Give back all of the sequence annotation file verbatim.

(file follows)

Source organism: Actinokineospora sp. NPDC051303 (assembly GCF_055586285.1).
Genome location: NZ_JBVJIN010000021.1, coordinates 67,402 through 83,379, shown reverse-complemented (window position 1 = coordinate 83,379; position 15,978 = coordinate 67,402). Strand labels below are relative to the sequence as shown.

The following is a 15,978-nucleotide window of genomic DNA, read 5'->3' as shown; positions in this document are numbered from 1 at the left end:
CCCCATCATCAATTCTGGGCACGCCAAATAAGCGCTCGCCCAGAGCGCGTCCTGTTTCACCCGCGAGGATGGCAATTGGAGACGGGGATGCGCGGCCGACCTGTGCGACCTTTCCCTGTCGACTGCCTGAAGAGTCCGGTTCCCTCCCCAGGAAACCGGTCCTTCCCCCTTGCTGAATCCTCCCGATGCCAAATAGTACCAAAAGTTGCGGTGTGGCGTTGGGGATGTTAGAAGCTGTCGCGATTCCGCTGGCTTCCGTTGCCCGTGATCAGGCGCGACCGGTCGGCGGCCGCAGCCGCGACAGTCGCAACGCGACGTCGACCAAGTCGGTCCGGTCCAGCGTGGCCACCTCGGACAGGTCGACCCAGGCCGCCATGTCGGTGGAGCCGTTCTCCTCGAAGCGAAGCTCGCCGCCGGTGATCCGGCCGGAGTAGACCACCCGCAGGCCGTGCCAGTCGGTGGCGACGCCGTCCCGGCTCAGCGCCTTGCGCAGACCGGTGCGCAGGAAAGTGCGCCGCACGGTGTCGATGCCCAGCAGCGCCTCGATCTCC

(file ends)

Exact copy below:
Source organism: Actinokineospora sp. NPDC051303 (assembly GCF_055586285.1).
Genome location: NZ_JBVJIN010000021.1, coordinates 67,402 through 83,379, shown reverse-complemented (window position 1 = coordinate 83,379; position 15,978 = coordinate 67,402). Strand labels below are relative to the sequence as shown.

The following is a 15,978-nucleotide window of genomic DNA, read 5'->3' as shown; positions in this document are numbered from 1 at the left end:
CCCCATCATCAATTCTGGGCACGCCAAATAAGCGCTCGCCCAGAGCGCGTCCTGTTTCACCCGCGAGGATGGCAATTGGAGACGGGGATGCGCGGCCGACCTGTGCGACCTTTCCCTGTCGACTGCCTGAAGAGTCCGGTTCCCTCCCCAGGAAACCGGTCCTTCCCCCTTGCTGAATCCTCCCGATGCCAAATAGTACCAAAAGTTGCGGTGTGGCGTTGGGGATGTTAGAAGCTGTCGCGATTCCGCTGGCTTCCGTTGCCCGTGATCAGGCGCGACCGGTCGGCGGCCGCAGCCGCGACAGTCGCAACGCGACGTCGACCAAGTCGGTCCGGTCCAGCGTGGCCACCTCGGACAGGTCGACCCAGGCCGCCATGTCGGTGGAGCCGTTCTCCTCGAAGCGAAGCTCGCCGCCGGTGATCCGGCCGGAGTAGACCACCCGCAGGCCGTGCCAGTCGGTGGCGACGCCGTCCCGGCTCAGCGCCTTGCGCAGACCGGTGCGCAGGAAAGTGCGCCGCACGGTGTCGATGCCCAGCAGCGCCTCGATCTCC